Being a physicist myself I am very happy that this topic makes it into the news. But it is important to keep cool and skeptical. The statement that a statistical fluke has a probability of 0.05% implies that it is bound to happen if you let 2000 students do data analyses on independent data sets. There are indeed literally thousands of PhD students doing such analyses LHC data, trying to address hundreds of specific research questions that each require different data selections. So it is very likely that some of them will find a result several standard deviations away from the expectation. Actually 3.5 sigma deviations happen very often, because of all sorts of mistakes and inaccuracies in the analyses, but most of the time these mistakes are scrutinzed away before loud public announcements are made. After all scrutiny a few genuine statistical flukes should still remain, and recognized as such.

(For the xkcd inclined: green jellybeans linked to acne.)

More caveats:

- On slide 14 and 15 you see a summary of the estimated systematic errors and the final result: the deviation of the observed value from the expected value is 0.82 ± 0.21(stat.) ± 0.11(sys.) %. Estimating and combining systematic errors is almost by definition dark magic. It looks like the "3.5 sigma" was obtained by adding the statistical and systematic error in quadrature, which yields a total error of 0.237, and 0.82/0.237=3.5.
- The statement that the probability of this 3.5 sigma deviation is 0.05% is based on the assumption that if you repeat this analysis several times on more data with exactly the same experimental setup, the deviations from expectation are distributed like a Gaussian (bell curve) with a sigma equal to the total error mentioned in the previous bullet point. That is a major idealization, it could be distributed in many other ways, and then the relation between the deviation (in units of sigma, which is also defined for non-Gaussian distributions) and "the fraction of events with such a deviations or larger" can be quite different. Furthermore, when repeating the identical experiment the systematical errors do *not* fluctuate (that is one of the aspects in which they differ from statistical errors), so aforementioned idealized Gaussian would have an arbitrary offset with a magnitude of the order of the estimated systematic error (0.11), in either direction, and a width of the actual statistical error, 0.21. Depending on what this systematic error really is, the true statistical significance is much larger or much smaller than the quoted 3.5 sigma.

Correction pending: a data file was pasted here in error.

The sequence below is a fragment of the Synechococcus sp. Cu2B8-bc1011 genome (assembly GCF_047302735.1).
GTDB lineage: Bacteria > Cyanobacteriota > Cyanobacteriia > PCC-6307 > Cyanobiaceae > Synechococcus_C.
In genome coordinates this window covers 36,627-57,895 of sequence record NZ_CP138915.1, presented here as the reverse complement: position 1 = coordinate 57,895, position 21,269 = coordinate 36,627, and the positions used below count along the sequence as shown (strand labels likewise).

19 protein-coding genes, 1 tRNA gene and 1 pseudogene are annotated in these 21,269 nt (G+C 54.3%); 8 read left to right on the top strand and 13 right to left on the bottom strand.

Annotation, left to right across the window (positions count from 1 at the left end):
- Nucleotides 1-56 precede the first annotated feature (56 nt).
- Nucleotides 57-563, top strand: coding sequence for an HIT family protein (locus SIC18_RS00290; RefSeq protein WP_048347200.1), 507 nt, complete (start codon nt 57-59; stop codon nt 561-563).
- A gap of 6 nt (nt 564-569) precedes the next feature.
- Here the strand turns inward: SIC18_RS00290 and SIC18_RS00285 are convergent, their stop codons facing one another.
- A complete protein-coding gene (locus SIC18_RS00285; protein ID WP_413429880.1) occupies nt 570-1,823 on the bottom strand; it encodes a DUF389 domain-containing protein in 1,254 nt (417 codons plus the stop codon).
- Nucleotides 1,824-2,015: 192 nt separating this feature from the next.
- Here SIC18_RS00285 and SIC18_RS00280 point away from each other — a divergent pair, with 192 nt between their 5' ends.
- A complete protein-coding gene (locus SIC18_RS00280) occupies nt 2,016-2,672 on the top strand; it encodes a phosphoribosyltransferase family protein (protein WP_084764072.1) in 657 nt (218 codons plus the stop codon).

So this is a very interesting result, but more study is needed and in my experience such flukes almost always evaporate in the light of more data and scrutiny. Still, it's not completely excluded that this was indeed the first hint of a real discovery (otherwise no researcher would ever do all that work).

OK, enough for now. Sorry for misinterpretations and other errors I might have made.